Niclosamide repositioning for treating cancer: Challenges and nano-based drug delivery opportunities.


Gabriel Lima Barros de Araujo


Department of Pharmacy, Faculty of Pharmaceutical Sciences, University of São Paulo, São Paulo, Brazil. Electronic address: [Email]


Drug repositioning may be defined as a process when new biological effects for known drugs are identified, leading to recommendations for new therapeutic applications. Niclosamide, present in the Model List of Essential Medicines, from the World Health Organization, has been used since the 1960s for tapeworm infection. Several preclinical studies have been shown its impressive anticancer effects, which led to clinical trials for colon and prostate cancer. Despite high expectations, proof of efficacy and safety are still required, which are associated with diverse biopharmaceutical challenges, such as the physicochemical properties of the drug and its oral absorption, and their relationship with clinical outcomes. Nanostructured systems are innovative drug delivery strategies, which may provide interesting pharmaceutical advantages for this candidate. The aim of this review is to discuss challenges involving niclosamide repositioning for cancer diseases, and the opportunities of therapeutic benefits from nanosctrutured system formulations containing this compound.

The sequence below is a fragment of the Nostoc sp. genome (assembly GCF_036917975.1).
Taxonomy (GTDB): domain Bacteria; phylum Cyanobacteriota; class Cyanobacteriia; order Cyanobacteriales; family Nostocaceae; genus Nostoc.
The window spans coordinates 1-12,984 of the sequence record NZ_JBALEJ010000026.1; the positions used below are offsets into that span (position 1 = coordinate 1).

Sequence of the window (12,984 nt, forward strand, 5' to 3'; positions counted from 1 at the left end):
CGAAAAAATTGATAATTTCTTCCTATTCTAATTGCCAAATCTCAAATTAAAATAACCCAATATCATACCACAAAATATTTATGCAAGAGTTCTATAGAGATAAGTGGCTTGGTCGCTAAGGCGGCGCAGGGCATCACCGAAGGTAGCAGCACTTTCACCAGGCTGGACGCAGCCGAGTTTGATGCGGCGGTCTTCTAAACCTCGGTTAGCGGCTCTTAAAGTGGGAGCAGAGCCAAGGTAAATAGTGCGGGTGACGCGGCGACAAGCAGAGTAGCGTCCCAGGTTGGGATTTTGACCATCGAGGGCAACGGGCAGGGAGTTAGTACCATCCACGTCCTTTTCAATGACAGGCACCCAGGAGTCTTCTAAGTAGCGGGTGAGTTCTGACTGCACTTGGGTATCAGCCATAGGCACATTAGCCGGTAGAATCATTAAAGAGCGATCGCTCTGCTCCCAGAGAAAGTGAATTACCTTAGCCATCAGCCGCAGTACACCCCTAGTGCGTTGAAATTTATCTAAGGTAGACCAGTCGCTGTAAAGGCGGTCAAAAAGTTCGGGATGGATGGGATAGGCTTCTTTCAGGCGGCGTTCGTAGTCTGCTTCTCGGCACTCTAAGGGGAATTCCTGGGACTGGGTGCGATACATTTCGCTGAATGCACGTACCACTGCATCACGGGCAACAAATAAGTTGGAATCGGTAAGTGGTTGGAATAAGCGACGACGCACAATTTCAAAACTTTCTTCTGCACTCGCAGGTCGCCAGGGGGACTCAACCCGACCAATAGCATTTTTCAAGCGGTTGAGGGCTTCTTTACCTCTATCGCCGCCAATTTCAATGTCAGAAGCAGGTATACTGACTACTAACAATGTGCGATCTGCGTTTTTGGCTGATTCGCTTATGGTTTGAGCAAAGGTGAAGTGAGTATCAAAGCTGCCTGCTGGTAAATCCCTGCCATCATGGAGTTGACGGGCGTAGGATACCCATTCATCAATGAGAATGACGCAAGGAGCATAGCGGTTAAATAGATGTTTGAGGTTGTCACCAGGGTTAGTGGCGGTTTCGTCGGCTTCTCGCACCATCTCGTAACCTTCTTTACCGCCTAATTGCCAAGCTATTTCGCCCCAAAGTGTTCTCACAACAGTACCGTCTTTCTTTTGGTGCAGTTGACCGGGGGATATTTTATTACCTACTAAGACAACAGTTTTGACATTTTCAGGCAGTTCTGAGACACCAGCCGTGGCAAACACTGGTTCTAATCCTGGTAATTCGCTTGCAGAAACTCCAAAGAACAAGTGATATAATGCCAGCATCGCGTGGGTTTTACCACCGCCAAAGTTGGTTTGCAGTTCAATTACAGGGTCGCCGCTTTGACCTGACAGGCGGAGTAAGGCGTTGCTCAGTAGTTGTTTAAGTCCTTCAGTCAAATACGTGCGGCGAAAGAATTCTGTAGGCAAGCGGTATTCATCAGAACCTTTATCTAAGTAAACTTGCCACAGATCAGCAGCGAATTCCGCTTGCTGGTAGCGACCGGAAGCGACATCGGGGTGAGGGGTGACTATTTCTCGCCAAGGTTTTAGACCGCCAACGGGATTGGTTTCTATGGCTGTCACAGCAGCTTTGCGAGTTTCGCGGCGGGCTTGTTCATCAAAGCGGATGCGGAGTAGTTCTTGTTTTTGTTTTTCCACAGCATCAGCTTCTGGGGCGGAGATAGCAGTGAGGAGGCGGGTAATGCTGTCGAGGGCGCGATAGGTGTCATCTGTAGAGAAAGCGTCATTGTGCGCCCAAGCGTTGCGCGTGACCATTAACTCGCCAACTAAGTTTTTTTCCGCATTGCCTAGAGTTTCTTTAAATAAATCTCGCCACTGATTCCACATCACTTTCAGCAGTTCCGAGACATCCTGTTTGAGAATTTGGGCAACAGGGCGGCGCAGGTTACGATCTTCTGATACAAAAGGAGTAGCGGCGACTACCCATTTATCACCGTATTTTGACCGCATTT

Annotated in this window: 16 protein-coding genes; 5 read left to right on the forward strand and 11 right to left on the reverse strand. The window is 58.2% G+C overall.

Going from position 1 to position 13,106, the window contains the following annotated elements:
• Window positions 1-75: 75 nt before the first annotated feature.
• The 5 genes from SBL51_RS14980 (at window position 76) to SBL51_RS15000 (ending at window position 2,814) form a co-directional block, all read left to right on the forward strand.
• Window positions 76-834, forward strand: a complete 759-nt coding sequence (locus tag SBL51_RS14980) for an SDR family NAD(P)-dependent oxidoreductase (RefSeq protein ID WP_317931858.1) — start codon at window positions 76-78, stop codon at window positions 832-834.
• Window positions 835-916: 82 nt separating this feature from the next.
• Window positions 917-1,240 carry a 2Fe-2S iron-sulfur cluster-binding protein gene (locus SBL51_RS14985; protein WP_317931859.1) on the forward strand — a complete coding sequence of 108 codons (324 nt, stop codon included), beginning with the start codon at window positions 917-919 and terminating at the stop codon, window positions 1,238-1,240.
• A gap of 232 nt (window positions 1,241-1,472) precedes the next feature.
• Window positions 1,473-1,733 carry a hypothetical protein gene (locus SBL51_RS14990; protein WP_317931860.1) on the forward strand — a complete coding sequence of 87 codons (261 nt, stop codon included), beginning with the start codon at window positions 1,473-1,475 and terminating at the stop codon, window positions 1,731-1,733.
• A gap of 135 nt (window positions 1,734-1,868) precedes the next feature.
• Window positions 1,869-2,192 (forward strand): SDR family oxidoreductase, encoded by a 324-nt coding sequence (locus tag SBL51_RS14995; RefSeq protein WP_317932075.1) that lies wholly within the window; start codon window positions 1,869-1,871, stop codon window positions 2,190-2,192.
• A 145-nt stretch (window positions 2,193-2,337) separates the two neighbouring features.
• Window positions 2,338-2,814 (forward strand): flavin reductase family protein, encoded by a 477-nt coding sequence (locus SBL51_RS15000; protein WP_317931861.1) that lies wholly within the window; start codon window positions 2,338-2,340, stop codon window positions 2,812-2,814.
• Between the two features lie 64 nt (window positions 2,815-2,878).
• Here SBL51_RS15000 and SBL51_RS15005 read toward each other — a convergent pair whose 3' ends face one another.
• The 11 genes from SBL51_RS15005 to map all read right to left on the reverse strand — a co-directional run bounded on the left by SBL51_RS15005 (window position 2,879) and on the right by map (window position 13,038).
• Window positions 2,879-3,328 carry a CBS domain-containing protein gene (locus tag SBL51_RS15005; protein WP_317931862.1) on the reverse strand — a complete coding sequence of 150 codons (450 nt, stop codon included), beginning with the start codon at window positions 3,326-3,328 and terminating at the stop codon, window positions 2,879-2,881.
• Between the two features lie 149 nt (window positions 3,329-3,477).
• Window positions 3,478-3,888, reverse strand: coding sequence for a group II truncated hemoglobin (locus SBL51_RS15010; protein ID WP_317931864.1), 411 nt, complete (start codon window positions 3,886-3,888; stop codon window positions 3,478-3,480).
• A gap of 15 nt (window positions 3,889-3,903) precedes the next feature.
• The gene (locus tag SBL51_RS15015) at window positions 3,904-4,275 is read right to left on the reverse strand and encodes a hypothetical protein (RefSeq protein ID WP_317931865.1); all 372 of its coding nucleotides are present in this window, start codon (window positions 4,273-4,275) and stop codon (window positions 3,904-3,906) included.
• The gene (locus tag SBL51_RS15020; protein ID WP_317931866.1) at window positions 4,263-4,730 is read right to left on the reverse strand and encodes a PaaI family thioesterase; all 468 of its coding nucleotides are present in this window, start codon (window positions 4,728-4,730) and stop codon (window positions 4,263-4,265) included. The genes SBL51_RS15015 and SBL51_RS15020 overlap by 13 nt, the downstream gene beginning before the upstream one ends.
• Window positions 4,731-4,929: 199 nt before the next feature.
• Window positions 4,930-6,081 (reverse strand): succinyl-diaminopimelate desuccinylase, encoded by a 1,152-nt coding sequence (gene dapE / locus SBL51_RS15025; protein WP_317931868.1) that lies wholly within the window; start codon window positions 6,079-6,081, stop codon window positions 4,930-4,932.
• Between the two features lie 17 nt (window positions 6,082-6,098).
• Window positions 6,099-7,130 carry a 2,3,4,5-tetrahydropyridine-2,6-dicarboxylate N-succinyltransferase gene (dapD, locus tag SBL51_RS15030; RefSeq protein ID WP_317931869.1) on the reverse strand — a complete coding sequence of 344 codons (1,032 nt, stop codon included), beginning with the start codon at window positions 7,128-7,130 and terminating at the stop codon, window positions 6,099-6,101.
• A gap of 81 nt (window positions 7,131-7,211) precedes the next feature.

Cancer,Clinical trials,Nanostructured systems,Niclosamide,Physicochemical properties,Repositioning,